Indeed, the most important part of engineering work—and also of other scientific work—is the determination of the method of attacking the problem, whatever it may be, whether an experimental investigation, or a theoretical calculation. … It is by the choice of a suitable method of attack, that intricate problems are reduced to simple phenomena, and then easily solved.
In Engineering Mathematics: A Series of Lectures Delivered at Union College (1911, 1917), Vol. 2, 275.
Science quotes on:  |  Attack (29)  |  Calculation (67)  |  Choice (64)  |  Determination (53)  |  Ease (29)  |  Engineering (115)  |  Experiment (543)  |  Intricacy (6)  |  Investigation (123)  |  Method (154)  |  Phenomenon (218)  |  Problem (362)  |  Reduction (35)  |  Science (1699)  |  Simplicity (126)  |  Suitability (11)  |  Work (457)

Is evolution a theory, a system or a hypothesis? It is much more: it is a general condition to which all theories, all hypotheses, all systems must bow and which they must satisfy henceforth if they are to be thinkable and true. Evolution is a light illuminating all facts, a curve that all lines must follow. ... The consciousness of each of us is evolution looking at itself and reflecting upon itself....Man is not the center of the universe as once we thought in our simplicity, but something much more wonderful—the arrow pointing the way to the final unification of the world in terms of life. Man alone constitutes the last-born, the freshest, the most complicated, the most subtle of all the successive layers of life. ... The universe has always been in motion and at this moment continues to be in motion. But will it still be in motion tomorrow? ... What makes the world in which we live specifically modern is our discovery in it and around it of evolution. ... Thus in all probability, between our modern earth and the ultimate earth, there stretches an immense period, characterized not by a slowing-down but a speeding up and by the definitive florescence of the forces of evolution along the line of the human shoot.
In The Phenomenon of Man (1975), pp 218, 220, 223, 227, 228, 277.
Science quotes on:  |  Arrow (13)  |  Bow (9)  |  Center (30)  |  Characterize (9)  |  Complicated (38)  |  Condition (119)  |  Consciousness (71)  |  Constitute (19)  |  Curve (16)  |  Definitive (2)  |  Discovery (591)  |  Earth (487)  |  Evolution (482)  |  Fact (609)  |  Final (33)  |  Follow (66)  |  General (92)  |  Human (445)  |  Hypothesis (227)  |  Illuminating (3)  |  Immense (28)  |  Layer (14)  |  Life (917)  |  Light (246)  |  Line (44)  |  Live (186)  |  Looking (25)  |  Modern (104)  |  Moment (61)  |  Motion (127)  |  Period (49)  |  Pointing (4)  |  Probability (83)  |  Reflecting (3)  |  Satisfy (14)  |  Shoot (10)  |  Simplicity (126)  |  Subtle (26)  |  Successive (14)  |  System (141)  |  Term (87)  |  Thought (374)  |  Tomorrow (29)  |  True (120)  |  Ultimate (61)  |  Unification (9)  |  Universe (563)  |  Wonderful (37)  |  World (667)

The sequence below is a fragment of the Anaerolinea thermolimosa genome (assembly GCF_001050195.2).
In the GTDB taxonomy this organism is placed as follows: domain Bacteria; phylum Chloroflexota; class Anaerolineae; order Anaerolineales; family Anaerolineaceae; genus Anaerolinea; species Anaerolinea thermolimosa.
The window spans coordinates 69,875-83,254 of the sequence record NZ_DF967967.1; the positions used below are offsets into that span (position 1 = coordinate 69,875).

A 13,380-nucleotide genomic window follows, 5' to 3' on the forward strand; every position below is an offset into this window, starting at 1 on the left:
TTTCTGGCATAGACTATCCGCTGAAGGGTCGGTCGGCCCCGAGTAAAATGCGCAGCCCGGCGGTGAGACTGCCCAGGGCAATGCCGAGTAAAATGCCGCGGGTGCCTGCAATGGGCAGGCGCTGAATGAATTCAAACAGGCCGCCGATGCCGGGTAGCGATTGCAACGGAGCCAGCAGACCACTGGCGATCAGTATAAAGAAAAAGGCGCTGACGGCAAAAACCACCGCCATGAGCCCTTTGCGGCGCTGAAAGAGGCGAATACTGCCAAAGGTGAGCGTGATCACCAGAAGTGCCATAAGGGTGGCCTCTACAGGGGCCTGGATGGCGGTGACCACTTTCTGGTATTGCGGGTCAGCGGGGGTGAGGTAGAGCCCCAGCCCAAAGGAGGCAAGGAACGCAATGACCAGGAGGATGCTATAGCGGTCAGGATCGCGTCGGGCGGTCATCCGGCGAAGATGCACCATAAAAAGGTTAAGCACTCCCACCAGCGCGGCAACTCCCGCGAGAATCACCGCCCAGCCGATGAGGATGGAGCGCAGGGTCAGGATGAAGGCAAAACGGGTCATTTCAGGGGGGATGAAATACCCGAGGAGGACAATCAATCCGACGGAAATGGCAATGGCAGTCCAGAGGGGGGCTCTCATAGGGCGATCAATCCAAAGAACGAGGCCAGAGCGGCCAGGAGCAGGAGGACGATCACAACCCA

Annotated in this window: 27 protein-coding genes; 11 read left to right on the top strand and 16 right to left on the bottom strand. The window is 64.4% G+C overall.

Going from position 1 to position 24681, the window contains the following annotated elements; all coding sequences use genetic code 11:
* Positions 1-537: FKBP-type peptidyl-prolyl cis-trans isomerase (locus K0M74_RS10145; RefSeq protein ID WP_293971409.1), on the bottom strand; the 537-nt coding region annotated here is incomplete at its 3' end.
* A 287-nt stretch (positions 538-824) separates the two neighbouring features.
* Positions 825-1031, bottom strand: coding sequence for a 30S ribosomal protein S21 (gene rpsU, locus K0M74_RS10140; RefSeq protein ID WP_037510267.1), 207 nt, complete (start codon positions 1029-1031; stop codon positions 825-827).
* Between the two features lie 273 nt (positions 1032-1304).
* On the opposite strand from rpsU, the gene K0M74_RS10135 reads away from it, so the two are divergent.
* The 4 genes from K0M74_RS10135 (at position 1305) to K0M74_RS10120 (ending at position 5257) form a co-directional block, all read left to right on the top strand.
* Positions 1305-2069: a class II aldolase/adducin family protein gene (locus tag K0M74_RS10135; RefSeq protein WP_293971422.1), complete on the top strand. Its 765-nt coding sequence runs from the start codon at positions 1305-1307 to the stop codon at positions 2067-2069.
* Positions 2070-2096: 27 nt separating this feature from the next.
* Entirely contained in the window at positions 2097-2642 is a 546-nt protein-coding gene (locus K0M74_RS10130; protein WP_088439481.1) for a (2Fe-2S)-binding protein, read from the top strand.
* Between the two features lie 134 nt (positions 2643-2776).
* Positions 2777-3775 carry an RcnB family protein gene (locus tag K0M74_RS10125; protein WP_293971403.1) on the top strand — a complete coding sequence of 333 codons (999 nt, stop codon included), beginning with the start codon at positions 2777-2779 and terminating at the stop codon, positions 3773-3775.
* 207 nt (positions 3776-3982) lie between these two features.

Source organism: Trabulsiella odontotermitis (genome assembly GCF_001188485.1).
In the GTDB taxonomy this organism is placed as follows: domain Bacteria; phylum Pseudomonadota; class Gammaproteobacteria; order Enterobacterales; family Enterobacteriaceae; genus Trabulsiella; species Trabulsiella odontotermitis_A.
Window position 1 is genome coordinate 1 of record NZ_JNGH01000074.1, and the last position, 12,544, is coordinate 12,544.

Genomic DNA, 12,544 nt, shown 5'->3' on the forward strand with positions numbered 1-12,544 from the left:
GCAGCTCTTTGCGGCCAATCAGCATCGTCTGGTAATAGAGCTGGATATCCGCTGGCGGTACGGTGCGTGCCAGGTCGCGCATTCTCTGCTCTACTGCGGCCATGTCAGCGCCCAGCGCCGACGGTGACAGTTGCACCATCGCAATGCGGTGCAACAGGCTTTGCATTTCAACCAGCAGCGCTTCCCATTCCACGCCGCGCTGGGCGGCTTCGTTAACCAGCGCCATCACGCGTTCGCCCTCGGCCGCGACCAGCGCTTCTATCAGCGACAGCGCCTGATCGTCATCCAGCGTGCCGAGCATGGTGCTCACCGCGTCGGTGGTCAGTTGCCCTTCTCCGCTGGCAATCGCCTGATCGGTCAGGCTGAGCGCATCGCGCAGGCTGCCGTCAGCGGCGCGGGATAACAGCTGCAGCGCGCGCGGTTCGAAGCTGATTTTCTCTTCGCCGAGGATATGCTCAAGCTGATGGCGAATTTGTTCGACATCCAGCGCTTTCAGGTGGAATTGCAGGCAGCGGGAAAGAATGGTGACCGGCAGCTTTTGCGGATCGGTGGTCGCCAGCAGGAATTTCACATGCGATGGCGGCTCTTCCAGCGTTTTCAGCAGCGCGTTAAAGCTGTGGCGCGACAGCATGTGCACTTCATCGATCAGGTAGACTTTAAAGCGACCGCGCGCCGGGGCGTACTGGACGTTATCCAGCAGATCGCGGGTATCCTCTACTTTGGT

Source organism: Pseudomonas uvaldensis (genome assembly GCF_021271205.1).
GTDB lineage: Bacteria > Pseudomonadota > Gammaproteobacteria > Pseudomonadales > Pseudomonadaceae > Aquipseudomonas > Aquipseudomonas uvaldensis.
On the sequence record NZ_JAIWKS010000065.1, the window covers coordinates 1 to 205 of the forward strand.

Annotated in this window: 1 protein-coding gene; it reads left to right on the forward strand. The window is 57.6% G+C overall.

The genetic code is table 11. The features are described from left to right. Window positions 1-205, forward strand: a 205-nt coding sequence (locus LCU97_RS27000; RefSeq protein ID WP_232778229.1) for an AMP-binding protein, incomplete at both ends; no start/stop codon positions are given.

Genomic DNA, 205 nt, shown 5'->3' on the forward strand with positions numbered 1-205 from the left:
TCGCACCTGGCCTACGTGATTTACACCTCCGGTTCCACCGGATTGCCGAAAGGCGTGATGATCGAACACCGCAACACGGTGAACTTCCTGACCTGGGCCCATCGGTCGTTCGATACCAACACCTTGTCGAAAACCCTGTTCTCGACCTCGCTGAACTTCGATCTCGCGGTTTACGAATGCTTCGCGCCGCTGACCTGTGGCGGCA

Is it not true that the doctrine of attraction and gravity has done nothing but astonish our imagination? Is it not true that all chemical discoveries have done only the same?
Letter to Jean le Rond D'Alembert (7 Jan 1768). Collected in Correspondence: Letters Between Frederick II and M. D’Alembert (1789), 79, as translated by Thomas Holcroft.
Science quotes on:  |  Astonish (3)  |  Attraction (32)  |  Chemistry (239)  |  Discovery (591)  |  Doctrine (53)  |  Gravity (89)  |  Imagination (209)  |  Law Of Gravity (8)

It appears that anything you say about the way that theory and experiment may interact is likely to be correct, and anything you say about the way that theory and experiment must interact is likely to be wrong.
In Dreams of a Final Theory: The Scientist's Search for the Ultimate Laws of Nature (1992), 128.
Science quotes on:  |  Anything (8)  |  Appearance (77)  |  Correct (53)  |  Experiment (543)  |  Interaction (28)  |  Likely (23)  |  Must (2)  |  Say (126)  |  Way (36)  |  Wrong (116)

It does appear that on the whole a physicist… tries to reduce his theory at all times to as few parameters as possible and is inclined to feel that a theory is a “respectable” one, though by no means necessarily correct, if in principle it does offer reasonably specific means for its possible refutation. Moreover the physicist will generally arouse the irritation amongst fellow physicists if he is not prepared to abandon his theory when it clashes with subsequent experiments. On the other hand it would appear that the chemist regards theories—or perhaps better his theories (!) —as far less sacrosanct, and perhaps in extreme cases is prepared to modify them continually as each bit of new experimental evidence comes in.
'Discussion: Physics and Chemistry: Comments on Caldin's View of Chemistry', British Journal of the Philosophy of Science, 1960, 11, 222.
Science quotes on:  |  Abandon (37)  |  Arouse (8)  |  Chemistry (239)  |  Clash (7)  |  Continually (14)  |  Correct (53)  |  Evidence (157)  |  Experiment (543)  |  Irritation (2)  |  Modify (11)  |  Parameter (2)  |  Physicist (130)  |  Principle (228)  |  Reduce (32)  |  Refutation (10)  |  Scientific Method (155)

It doesn’t matter how beautiful your theory is, it doesn’t matter how smart you are. If it doesn’t agree with experiment, it’s wrong.
…...
Science quotes on:  |  Agree (19)  |  Beautiful (81)  |  Experiment (543)  |  Matter (270)  |  Smart (13)  |  Wrong (116)

It has been said by a distinguished philosopher that England is “usually the last to enter into the general movement of the European mind.” The author of the remark probably meant to assert that a man or a system may have become famous on the continent, while we are almost ignorant of the name of the man and the claims of his system. Perhaps, however, a wider range might be given to the assertion. An exploded theory or a disadvantageous practice, like a rebel or a patriot in distress, seeks refuge on our shores to spend its last days in comfort if not in splendour.